Expert Report Disclosable, Says Court of Appeal

Posted: 14th June 2011

Sometimes, people tell you things you don’t want to hear. When the person doing the telling is an expert witness you have instructed, problems can result.

In court proceedings in which an expert witness report is needed, unless a ‘single joint expert‘ is appointed, each party to the dispute will appoint its own expert. In practice, this is normally organised by the solicitor, who informs the other parties to the dispute who the expert will be.
Although it may seem perverse, when an expert witness is instructed by the firm representing you, the witness is not ‘your witness’ because the expert owes a duty to the court to prepare a report that is fair and free of bias.
Accordingly, it is by no means unusual for the expert’s report to come as something of a disappointment. When this occurs, there is something of a dilemma.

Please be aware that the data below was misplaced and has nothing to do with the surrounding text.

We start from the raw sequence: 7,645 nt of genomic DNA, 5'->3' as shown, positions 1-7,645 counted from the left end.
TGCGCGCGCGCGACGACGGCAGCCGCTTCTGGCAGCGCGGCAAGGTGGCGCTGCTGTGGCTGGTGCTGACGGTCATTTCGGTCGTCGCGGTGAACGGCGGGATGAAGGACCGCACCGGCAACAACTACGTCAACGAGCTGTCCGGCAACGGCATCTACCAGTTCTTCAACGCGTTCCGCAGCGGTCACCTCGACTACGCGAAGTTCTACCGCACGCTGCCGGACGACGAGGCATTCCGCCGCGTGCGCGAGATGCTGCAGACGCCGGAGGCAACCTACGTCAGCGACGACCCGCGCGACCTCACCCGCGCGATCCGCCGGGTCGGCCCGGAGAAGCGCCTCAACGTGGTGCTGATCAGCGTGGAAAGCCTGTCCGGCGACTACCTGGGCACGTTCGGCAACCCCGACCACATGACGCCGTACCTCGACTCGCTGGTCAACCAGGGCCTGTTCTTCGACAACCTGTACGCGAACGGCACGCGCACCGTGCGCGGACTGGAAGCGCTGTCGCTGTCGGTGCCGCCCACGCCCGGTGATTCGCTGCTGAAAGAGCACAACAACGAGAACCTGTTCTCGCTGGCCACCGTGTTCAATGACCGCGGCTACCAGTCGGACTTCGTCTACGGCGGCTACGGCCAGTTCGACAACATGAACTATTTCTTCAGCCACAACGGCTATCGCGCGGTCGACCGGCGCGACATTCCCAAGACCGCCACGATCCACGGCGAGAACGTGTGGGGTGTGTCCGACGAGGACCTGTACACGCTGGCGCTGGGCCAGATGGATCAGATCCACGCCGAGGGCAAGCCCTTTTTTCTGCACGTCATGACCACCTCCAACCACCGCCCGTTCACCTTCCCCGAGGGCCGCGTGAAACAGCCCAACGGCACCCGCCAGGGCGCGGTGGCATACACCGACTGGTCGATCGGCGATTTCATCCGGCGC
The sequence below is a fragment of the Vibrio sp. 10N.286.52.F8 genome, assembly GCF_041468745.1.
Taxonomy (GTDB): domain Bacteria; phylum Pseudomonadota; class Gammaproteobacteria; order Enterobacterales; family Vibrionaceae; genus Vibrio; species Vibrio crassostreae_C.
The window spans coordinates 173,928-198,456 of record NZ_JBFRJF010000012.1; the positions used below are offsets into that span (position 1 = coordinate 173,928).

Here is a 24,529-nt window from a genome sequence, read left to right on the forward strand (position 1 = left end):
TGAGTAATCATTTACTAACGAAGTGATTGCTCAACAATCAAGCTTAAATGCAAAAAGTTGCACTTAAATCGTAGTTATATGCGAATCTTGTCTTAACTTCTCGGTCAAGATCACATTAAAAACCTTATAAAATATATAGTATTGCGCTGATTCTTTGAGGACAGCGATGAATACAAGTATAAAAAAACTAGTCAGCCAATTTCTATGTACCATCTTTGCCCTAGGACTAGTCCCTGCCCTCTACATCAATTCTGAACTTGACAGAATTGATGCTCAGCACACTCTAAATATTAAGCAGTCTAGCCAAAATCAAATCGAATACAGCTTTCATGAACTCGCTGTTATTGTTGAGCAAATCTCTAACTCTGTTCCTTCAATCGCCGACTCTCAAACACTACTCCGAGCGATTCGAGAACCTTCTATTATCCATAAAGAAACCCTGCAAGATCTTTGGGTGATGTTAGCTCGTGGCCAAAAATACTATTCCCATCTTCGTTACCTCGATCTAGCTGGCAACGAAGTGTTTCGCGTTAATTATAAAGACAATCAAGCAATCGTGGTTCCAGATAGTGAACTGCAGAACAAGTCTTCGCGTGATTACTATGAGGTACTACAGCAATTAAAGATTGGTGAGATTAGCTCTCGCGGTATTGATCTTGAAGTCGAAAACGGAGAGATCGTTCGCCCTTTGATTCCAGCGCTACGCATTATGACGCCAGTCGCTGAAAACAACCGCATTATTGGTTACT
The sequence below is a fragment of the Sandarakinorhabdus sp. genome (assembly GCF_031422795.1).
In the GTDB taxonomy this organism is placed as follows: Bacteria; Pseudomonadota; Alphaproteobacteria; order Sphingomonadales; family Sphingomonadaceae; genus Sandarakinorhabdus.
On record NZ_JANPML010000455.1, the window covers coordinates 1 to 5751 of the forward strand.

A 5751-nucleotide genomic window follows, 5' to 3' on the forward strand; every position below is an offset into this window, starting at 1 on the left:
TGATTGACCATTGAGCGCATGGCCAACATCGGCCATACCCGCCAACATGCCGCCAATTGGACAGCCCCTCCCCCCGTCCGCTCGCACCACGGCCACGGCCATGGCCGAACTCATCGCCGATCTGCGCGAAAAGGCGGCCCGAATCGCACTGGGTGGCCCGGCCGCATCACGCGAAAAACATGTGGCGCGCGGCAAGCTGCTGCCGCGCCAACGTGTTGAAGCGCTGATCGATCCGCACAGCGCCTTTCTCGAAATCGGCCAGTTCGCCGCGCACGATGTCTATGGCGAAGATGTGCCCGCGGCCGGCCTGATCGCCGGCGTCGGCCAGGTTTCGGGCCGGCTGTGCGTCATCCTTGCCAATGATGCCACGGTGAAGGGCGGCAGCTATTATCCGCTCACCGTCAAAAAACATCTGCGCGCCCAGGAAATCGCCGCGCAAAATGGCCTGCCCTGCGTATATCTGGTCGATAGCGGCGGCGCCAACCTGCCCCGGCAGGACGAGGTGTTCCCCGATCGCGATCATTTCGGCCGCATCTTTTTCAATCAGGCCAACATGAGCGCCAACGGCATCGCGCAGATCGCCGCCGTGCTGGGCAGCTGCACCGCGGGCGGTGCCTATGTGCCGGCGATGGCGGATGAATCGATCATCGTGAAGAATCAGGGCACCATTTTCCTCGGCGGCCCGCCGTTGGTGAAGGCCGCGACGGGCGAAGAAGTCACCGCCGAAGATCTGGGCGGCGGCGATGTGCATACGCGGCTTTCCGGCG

Until the expert’s report is used in proceedings, it is a legally privileged document and the ‘other side’ cannot demand it is disclosed. Accordingly, one option is simply not to disclose the report.
Another option is to obtain a second report in the hope that it will be more to one’s liking. However, the problem with this approach, as confirmed by a recent case in the Court of Appeal, is that once the decision is made to use the second report and it is disclosed, the Court can order the disclosure of the first report.
The appointment and use of experts is a matter requiring considerable knowledge and experience. We can assist you in the effective pursuit of any legal claim or litigation.